Research: Daily Self-Weighing and Weight Gain During the Holidays

Research wordResearch word

Daily self-weighing is effective in the prevention of holiday-associated weight gain.

Apple, Scale, and Tape Measure
Apple, Scale, and Tape Measure

Holiday weight gain is a huge problem for all Americans. Some gain as many as ten pounds or more from November to January. The average holiday weight gain is reported to be about 3-4 pounds which clearly and contributes to your weight gain. This change in weight usually results in the proverbial New Years Resolution. There is no quick fix to lose the weight but the answer might be at the tips of your toes.

A new study from 2019 looked at holiday weight gain and daily weighing​[1]​. The objective of the study was to test the efficacy of daily self-weighing using visual graphical feedback online to prevent the dreaded holiday weight gain. A total of 111 adults were enrolled in the study and then randomly assigned into either a control or test group. The test group performed daily self-weighing with a WI-FI scale that was graphed to provide visual feedback on weight change.  The group started the invention during the preholiday period before thanksgiving.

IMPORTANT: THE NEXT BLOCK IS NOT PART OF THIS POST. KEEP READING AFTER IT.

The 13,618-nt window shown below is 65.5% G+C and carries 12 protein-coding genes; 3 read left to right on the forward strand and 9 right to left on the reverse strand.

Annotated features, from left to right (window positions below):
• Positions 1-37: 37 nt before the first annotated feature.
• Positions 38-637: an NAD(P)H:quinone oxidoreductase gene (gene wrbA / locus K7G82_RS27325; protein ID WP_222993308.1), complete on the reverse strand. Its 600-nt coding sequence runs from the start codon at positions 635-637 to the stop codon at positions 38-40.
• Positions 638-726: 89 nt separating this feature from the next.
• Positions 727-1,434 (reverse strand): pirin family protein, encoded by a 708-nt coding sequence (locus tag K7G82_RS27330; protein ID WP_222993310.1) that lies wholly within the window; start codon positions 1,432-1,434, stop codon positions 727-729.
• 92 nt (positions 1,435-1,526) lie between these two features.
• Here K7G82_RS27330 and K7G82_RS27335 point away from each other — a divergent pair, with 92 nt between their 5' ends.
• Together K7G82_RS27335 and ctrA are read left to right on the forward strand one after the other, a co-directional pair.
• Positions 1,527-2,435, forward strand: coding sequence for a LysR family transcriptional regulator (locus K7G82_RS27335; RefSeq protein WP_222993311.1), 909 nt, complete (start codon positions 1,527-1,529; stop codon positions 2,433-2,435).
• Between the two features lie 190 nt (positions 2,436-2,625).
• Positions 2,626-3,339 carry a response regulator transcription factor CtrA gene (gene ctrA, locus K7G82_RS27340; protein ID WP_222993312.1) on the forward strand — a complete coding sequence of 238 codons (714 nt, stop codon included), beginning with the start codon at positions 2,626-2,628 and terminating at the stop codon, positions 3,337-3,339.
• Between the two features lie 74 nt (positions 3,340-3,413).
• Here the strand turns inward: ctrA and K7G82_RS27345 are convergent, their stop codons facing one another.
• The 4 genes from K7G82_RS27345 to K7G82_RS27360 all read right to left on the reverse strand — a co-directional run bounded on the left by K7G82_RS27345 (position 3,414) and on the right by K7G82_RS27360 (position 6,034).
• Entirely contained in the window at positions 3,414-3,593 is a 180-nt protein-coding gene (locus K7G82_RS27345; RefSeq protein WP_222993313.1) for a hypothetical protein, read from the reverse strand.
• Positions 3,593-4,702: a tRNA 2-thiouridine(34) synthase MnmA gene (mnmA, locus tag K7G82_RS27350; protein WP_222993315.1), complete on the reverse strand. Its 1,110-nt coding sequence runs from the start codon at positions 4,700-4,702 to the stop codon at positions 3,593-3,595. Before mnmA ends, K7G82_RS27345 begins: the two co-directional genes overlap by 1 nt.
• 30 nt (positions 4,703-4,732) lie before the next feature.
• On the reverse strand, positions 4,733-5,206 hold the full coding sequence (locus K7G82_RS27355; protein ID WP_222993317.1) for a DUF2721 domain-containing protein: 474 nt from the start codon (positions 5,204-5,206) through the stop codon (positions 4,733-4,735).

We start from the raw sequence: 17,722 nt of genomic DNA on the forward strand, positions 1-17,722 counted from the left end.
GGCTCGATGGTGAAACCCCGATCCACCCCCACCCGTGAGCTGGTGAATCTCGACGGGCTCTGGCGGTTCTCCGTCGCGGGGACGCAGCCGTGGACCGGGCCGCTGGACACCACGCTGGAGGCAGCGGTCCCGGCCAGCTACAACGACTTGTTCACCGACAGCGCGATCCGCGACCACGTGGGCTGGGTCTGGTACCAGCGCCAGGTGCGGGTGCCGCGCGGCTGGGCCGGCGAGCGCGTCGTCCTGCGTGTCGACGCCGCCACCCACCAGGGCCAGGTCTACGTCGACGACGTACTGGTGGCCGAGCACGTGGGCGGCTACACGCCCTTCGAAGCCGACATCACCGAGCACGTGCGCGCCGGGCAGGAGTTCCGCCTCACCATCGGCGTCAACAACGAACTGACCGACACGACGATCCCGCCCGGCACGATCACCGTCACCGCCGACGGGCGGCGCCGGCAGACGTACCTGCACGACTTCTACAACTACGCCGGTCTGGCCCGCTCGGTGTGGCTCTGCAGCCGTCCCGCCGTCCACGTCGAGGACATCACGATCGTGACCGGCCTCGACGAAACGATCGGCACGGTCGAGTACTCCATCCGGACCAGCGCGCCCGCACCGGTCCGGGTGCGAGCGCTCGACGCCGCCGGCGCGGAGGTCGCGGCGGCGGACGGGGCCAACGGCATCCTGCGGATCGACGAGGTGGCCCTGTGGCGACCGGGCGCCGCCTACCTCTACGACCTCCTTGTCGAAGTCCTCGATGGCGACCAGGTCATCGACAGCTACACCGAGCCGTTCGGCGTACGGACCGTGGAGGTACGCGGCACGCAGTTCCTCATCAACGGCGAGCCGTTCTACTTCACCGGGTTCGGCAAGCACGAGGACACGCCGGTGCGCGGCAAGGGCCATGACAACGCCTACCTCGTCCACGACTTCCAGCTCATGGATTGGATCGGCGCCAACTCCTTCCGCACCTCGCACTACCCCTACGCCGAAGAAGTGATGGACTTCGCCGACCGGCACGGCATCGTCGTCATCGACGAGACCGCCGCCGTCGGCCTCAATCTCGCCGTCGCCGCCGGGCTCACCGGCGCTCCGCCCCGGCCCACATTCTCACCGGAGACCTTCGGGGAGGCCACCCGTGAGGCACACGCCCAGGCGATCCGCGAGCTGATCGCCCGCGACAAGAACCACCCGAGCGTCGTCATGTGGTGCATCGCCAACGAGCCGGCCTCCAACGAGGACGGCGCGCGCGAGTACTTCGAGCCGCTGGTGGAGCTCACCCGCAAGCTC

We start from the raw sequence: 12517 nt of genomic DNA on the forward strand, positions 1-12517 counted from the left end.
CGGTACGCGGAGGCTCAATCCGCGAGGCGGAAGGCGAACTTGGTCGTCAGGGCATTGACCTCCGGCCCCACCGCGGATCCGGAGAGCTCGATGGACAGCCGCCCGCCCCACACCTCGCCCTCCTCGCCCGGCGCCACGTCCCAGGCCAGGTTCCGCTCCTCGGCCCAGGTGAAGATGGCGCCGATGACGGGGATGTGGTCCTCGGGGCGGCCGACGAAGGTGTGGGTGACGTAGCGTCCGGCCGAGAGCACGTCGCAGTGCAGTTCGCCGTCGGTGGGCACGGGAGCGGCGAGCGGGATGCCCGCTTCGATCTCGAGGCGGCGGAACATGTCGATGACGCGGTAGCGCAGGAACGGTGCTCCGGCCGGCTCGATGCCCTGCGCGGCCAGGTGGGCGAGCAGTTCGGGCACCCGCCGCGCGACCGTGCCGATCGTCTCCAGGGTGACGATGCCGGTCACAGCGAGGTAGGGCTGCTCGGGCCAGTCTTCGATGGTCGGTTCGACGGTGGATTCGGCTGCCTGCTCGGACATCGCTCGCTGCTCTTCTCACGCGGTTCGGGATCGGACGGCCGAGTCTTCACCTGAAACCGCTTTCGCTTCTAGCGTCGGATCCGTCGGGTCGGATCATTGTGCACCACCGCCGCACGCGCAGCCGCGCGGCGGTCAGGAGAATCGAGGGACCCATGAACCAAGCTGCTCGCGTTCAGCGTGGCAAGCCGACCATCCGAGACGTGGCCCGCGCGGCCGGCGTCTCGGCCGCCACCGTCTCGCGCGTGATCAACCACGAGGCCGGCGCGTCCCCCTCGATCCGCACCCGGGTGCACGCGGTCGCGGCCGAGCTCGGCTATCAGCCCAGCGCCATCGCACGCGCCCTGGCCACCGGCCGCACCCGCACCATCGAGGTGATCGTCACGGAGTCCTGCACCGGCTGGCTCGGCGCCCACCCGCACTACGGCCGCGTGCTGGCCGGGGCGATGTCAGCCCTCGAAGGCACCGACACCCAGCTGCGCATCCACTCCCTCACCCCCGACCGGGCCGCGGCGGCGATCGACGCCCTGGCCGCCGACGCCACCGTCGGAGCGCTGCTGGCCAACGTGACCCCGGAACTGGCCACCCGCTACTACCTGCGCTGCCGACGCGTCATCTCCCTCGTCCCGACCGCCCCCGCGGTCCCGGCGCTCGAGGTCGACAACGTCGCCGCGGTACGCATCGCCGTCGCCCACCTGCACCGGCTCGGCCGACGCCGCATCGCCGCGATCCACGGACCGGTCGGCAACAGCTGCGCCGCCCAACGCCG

The researchers found that there was no change in weight with daily self-weighing group. This might be a discouraging result if the participants wanted to lose weight, but the control group gained over 5 pounds in the same period of time. In the control group, weight change was similar between individuals with overweight or obesity versus individuals with normal weight. The control group lost weight during the follow-up (-1.14 ± 0.43 kg, P = 0.01; v2 to v3) but retained 57% of weight gain; therefore, weight gain from v1 to v3 was significant (1.51 ± 0.39 kg, P < 0.001).

The bottom line: Individuals that performed daily self-weighing maintain their weight over the holidays. Clearly, daily self-weighing is a successful approach to prevent holiday weight gain. I recommend that you weigh yourself daily before and during the holidays as a means of prevention.

Reference:

  1. [1]
    S. Kaviani, M. vanDellen, and J. A. Cooper, “Daily Self‐Weighing to Prevent Holiday‐Associated Weight Gain in Adults,” Obesity, pp. 908–916, May 2019, doi: 10.1002/oby.22454. [Online]. Available: http://dx.doi.org/10.1002/oby.22454
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About the Author

ChuckH
I am a family physician who has served in the US Army. In 2016, I found myself overweight, out of shape, and unhealthy, so I made a change to improve my health. This blog is the chronology of my path to better health and what I have learned along the way.

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